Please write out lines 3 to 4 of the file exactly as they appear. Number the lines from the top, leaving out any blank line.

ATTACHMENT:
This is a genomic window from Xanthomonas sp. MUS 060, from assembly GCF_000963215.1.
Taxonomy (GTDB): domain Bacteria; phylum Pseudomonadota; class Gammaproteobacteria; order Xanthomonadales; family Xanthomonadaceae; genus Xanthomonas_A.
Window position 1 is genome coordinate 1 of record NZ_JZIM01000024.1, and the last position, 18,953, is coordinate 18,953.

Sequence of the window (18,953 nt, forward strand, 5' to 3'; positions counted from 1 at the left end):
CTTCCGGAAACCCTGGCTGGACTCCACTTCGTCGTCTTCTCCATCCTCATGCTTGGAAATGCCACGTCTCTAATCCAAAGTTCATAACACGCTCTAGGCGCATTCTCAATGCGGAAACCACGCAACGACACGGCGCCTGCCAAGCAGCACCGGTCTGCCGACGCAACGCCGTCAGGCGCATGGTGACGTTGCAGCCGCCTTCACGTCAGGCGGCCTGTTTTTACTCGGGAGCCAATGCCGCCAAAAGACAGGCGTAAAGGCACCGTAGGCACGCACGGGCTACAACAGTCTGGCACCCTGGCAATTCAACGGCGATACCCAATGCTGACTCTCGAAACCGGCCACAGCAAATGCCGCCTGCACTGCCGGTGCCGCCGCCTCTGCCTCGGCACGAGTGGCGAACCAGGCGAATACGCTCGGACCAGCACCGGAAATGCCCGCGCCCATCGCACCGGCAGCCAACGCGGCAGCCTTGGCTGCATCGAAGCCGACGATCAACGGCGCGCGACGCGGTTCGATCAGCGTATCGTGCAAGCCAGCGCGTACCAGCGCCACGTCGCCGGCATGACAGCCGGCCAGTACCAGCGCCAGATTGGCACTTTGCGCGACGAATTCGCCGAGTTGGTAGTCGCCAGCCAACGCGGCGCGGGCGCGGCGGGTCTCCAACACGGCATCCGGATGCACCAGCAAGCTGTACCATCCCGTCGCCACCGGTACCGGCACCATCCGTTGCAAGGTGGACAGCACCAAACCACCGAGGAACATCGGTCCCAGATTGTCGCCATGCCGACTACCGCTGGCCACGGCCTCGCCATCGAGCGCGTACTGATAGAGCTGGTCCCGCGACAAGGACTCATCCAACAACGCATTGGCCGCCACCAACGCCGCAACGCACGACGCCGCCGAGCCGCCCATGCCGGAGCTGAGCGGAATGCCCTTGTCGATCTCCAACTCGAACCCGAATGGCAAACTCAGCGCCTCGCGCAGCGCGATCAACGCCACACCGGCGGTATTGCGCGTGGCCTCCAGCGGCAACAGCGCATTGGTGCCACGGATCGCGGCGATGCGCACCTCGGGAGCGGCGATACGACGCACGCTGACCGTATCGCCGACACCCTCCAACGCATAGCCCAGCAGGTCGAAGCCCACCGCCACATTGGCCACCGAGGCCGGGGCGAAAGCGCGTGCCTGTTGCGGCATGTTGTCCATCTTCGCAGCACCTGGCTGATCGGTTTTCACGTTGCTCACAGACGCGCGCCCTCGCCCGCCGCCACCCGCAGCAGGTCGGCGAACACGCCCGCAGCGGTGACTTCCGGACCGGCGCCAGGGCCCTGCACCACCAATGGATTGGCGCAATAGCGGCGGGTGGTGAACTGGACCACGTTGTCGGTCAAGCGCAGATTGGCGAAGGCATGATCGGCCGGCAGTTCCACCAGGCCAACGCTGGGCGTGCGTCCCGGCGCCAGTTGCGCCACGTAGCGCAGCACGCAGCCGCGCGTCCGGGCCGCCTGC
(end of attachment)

Window position 1 is genome coordinate 1 of record NZ_JZIM01000024.1, and the last position, 18,953, is coordinate 18,953.

Sequence of the window (18,953 nt, forward strand, 5' to 3'; positions counted from 1 at the left end):